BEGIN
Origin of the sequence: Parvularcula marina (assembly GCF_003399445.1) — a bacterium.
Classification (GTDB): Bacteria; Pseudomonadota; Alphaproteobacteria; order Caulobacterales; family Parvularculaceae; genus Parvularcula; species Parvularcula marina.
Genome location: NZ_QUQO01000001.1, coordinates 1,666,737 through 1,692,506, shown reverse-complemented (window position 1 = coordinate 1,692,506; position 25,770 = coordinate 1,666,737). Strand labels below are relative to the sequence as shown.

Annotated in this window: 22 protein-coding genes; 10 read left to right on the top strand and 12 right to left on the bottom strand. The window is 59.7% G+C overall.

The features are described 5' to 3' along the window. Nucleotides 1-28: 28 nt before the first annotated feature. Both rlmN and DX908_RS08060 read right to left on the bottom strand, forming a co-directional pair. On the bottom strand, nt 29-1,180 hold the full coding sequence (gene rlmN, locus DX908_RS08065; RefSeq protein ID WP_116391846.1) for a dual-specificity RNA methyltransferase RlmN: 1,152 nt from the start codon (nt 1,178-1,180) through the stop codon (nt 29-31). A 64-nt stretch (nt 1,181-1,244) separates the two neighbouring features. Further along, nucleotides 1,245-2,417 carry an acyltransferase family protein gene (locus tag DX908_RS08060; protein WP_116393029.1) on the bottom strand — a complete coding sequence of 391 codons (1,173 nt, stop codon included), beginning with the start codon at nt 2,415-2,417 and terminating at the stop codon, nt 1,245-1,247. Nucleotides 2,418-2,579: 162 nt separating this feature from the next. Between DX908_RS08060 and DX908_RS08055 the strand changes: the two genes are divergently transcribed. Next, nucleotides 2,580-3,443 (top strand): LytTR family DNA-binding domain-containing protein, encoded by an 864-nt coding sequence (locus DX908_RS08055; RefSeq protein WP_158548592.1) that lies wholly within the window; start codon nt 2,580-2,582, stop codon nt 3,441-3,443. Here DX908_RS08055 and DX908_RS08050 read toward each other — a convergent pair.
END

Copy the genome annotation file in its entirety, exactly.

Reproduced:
Origin of the sequence: Parvularcula marina (assembly GCF_003399445.1) — a bacterium.
Classification (GTDB): Bacteria; Pseudomonadota; Alphaproteobacteria; order Caulobacterales; family Parvularculaceae; genus Parvularcula; species Parvularcula marina.
Genome location: NZ_QUQO01000001.1, coordinates 1,666,737 through 1,692,506, shown reverse-complemented (window position 1 = coordinate 1,692,506; position 25,770 = coordinate 1,666,737). Strand labels below are relative to the sequence as shown.

Annotated in this window: 22 protein-coding genes; 10 read left to right on the top strand and 12 right to left on the bottom strand. The window is 59.7% G+C overall.

The features are described 5' to 3' along the window. Nucleotides 1-28: 28 nt before the first annotated feature. Both rlmN and DX908_RS08060 read right to left on the bottom strand, forming a co-directional pair. On the bottom strand, nt 29-1,180 hold the full coding sequence (gene rlmN, locus DX908_RS08065; RefSeq protein ID WP_116391846.1) for a dual-specificity RNA methyltransferase RlmN: 1,152 nt from the start codon (nt 1,178-1,180) through the stop codon (nt 29-31). A 64-nt stretch (nt 1,181-1,244) separates the two neighbouring features. Further along, nucleotides 1,245-2,417 carry an acyltransferase family protein gene (locus tag DX908_RS08060; protein WP_116393029.1) on the bottom strand — a complete coding sequence of 391 codons (1,173 nt, stop codon included), beginning with the start codon at nt 2,415-2,417 and terminating at the stop codon, nt 1,245-1,247. Nucleotides 2,418-2,579: 162 nt separating this feature from the next. Between DX908_RS08060 and DX908_RS08055 the strand changes: the two genes are divergently transcribed. Next, nucleotides 2,580-3,443 (top strand): LytTR family DNA-binding domain-containing protein, encoded by an 864-nt coding sequence (locus DX908_RS08055; RefSeq protein WP_158548592.1) that lies wholly within the window; start codon nt 2,580-2,582, stop codon nt 3,441-3,443. Here DX908_RS08055 and DX908_RS08050 read toward each other — a convergent pair.